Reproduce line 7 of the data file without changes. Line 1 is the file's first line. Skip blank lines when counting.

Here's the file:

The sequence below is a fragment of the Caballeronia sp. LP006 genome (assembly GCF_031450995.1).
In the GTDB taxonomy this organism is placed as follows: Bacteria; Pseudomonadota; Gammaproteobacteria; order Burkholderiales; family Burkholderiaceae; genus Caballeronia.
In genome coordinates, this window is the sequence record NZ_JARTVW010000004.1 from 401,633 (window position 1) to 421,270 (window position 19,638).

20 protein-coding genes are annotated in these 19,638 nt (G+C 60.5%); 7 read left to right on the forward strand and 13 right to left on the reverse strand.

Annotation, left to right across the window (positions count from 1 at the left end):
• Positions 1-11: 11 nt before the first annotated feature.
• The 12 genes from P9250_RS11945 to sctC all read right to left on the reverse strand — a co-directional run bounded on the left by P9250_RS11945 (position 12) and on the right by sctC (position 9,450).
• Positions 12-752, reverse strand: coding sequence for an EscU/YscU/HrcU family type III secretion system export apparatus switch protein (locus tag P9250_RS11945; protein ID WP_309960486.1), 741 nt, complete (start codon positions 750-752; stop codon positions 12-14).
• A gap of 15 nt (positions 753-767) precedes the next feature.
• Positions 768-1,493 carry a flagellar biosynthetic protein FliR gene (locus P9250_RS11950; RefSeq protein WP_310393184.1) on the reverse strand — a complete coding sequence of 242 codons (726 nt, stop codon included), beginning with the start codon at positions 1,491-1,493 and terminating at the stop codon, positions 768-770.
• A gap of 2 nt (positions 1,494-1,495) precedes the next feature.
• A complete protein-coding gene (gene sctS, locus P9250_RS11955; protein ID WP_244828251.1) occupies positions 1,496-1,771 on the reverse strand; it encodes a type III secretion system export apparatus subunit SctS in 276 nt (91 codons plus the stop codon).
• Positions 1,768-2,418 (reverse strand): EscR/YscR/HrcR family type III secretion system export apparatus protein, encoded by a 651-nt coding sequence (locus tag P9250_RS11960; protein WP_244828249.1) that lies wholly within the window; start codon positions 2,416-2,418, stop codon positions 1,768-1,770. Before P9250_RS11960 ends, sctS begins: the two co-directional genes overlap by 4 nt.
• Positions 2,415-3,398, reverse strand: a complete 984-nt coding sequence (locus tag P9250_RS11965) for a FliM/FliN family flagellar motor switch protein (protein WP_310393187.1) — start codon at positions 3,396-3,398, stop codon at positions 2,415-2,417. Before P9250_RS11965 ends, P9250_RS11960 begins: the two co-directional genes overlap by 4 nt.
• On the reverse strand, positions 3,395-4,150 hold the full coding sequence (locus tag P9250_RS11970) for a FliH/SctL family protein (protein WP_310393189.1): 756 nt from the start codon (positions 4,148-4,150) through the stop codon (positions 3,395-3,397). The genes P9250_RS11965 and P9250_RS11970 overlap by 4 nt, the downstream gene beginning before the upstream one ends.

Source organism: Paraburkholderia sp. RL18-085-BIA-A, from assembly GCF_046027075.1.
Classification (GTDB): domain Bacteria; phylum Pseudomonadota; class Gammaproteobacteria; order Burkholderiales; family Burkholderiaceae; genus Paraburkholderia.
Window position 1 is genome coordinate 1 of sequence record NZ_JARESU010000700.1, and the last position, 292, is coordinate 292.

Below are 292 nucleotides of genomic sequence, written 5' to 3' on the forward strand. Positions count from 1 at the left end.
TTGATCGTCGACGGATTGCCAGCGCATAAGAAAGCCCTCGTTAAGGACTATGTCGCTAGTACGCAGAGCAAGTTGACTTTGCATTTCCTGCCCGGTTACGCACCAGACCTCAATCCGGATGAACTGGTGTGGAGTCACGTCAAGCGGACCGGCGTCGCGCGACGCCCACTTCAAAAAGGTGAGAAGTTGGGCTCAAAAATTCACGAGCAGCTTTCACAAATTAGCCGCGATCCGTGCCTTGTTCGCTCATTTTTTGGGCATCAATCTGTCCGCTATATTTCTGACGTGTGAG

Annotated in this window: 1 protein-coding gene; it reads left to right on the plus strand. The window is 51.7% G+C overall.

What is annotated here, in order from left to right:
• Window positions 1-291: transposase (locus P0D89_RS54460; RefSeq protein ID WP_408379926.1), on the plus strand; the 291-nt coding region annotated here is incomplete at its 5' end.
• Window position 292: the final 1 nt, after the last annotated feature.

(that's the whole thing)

• The 12 genes from P9250_RS11945 to sctC all read right to left on the reverse strand — a co-directional run bounded on the left by P9250_RS11945 (position 12) and on the right by sctC (position 9,450).